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3) Be Clear on What an Internal Communication Audit Entails

In order to successfully conduct an internal communication audit, you need to do your homework in order to prepare certain documents.

The first item you’ll need to prepare is a comprehensive brief. You need to give this to any external agency you’re hiring to run your audit and this should outline the scope of the audit, what you’re hoping to accomplish etc.

Get any relevant stakeholders involved in the auditing process from the start. Whose approvals do you need? How can you help the C-Suite see that conducting an audit is a strategic decision that will help improve internal communications?

Evaluate the scope of the audit. This is especially important for companies dealing with dispersed workers across the globe. A scoping session will also help the external agency conducting the audit to gain a solid understanding of your organization’s structure.

Conduct desk research and review current internal communication tools, strategies and any other data that will help you gauge how internal comms are currently being run in your organization.

You can run surveys, focus groups and interviews to gather data on your internal comms.

While surveys can be a great way to get everyone’s opinion, focus groups can be helpful for getting a group of people in the same room and gauging body language, thought processes etc. Interviews are also great for kick-starting conversations and asking follow-up questions.

4) Analysis is Key for a Successful Internal Communication Audit

analyze

Once you’ve gathered all the data, you need to analyze it so you can look for common threads and connect the dots.

A SWOT analysis, where you evaluate the strengths, weaknesses, opportunities and threats of internal comms within the organization, can be extremely helpful here.

Analysis can also sometimes lead you to discover new audiences that you hadn’t thought were relevant to your internal comms.

5) Prepare a Final Report

final report for an internal communication audit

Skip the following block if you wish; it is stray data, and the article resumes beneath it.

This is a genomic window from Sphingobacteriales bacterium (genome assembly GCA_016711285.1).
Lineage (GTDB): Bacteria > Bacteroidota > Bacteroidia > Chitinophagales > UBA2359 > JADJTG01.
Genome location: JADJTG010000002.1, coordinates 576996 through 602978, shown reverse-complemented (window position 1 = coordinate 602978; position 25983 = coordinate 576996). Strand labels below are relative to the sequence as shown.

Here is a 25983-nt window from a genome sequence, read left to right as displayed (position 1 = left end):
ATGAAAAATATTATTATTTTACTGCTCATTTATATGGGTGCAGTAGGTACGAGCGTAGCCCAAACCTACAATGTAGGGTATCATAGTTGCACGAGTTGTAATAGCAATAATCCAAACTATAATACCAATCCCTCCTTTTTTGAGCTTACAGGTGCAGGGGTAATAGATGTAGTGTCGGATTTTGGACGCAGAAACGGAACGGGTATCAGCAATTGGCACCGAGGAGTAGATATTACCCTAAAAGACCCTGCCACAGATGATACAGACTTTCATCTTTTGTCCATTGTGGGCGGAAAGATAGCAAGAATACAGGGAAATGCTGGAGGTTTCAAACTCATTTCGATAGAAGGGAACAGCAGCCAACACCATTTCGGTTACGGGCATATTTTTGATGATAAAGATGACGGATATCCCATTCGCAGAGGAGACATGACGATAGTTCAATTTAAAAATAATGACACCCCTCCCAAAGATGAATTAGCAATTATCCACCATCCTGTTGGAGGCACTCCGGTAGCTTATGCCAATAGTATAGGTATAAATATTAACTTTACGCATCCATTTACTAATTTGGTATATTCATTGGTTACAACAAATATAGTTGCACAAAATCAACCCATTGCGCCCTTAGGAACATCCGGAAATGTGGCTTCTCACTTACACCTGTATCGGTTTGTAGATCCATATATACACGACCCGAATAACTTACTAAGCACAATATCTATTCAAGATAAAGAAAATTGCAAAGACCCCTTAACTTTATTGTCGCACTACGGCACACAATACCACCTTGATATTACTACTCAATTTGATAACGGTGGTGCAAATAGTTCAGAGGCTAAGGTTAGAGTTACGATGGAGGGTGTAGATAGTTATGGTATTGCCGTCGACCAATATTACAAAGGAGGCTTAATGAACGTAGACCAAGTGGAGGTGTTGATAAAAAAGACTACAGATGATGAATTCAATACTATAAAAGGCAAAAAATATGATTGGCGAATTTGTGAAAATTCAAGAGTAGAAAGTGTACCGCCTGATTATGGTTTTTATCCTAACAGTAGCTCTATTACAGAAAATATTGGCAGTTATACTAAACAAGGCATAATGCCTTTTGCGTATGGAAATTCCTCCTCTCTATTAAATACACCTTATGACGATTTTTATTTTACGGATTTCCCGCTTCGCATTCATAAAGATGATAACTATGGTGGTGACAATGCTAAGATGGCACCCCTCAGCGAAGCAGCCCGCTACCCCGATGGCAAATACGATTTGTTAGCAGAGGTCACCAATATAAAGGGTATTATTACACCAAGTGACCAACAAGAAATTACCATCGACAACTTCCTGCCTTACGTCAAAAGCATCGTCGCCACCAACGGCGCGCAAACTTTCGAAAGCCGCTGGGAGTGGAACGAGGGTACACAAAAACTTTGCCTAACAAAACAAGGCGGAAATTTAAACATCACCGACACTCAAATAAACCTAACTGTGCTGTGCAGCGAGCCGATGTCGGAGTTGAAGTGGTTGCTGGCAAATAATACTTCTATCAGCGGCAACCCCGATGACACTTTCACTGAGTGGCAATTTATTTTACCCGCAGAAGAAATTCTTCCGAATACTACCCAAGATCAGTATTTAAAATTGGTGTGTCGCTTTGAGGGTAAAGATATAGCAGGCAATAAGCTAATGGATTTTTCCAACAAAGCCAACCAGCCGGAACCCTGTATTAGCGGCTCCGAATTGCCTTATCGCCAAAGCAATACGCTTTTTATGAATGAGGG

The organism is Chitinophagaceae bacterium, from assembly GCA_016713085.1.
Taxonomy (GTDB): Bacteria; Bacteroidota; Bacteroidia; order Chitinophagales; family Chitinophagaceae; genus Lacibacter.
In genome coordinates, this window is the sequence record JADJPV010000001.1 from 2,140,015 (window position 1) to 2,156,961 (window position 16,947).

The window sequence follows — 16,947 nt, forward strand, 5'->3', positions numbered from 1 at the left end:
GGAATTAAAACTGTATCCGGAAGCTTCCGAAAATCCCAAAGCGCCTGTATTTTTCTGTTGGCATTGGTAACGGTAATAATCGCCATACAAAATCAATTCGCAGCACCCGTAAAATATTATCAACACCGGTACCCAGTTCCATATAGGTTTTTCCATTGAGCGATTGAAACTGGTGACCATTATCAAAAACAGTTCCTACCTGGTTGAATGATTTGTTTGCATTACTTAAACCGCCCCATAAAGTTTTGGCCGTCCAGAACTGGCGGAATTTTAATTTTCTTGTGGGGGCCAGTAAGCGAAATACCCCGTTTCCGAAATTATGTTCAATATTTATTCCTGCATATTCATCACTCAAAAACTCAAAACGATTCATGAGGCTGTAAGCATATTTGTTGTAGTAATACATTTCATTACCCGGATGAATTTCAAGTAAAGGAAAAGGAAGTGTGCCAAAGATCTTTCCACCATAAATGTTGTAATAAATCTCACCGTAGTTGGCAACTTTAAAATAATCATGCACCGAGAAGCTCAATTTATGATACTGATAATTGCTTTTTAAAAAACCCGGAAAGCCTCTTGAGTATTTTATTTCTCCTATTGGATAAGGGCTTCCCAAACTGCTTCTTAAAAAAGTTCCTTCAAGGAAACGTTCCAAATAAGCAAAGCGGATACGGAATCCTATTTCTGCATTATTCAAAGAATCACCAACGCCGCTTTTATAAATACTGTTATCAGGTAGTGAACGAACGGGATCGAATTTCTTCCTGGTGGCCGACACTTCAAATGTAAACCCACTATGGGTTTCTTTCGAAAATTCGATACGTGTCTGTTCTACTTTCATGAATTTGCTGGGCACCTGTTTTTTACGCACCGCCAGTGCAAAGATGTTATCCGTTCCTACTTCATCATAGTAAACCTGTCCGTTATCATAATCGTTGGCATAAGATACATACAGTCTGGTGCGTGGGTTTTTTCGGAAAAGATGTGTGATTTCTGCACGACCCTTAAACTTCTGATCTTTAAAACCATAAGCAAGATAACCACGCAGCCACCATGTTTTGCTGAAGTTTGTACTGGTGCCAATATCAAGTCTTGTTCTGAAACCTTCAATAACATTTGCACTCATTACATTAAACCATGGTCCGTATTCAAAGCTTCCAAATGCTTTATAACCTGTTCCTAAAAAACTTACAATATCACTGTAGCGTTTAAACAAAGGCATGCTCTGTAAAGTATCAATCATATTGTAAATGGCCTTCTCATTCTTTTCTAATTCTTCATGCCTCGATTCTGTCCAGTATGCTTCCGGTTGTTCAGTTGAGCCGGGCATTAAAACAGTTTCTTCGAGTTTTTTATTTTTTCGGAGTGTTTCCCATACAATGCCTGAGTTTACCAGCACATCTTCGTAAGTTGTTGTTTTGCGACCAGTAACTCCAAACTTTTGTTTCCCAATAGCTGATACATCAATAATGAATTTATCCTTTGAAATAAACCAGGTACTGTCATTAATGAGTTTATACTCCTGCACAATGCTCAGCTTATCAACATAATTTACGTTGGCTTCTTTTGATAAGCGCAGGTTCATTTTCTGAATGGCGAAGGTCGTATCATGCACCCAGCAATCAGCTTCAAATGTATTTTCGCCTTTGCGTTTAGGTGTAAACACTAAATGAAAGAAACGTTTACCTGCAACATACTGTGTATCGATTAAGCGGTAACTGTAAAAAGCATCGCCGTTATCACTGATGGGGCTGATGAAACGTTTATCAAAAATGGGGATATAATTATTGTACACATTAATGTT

The next stage of an internal communication audit involves preparing a final report with recommendations on quick wins, medium term priorities and long term priorities.

It can be helpful to structure your report using the SWOT analysis.

You should also create an executive summary within your report so that you can outline the key findings to executive leadership who may not have time to go through the whole report.

6) Outline Action Steps

action plan for internal communication audit

It’s important to take action straight away. Audits can be time-consuming and if you decide to simply create a report and not do anything about it, all that time and energy will have gone to waste.

Outline the next steps to the organization so that you’re accountable and likely to follow up on the action items you’ve outlined.

Helen suggests booking a follow up audit and/or doing other regular temperature checks as measurement shouldn’t just happen once a year.

Are you ready to audit your internal comms? Still need more convincing? Check out the recording of the webinar below:

Further Resources to Check Out:

Convinced of the power of measuring and tracking your internal comms? Want to learn how to track your internal comms using ContactMonkey? We can set up a personalized demo for you and your team. Just click on the button below to book your demo!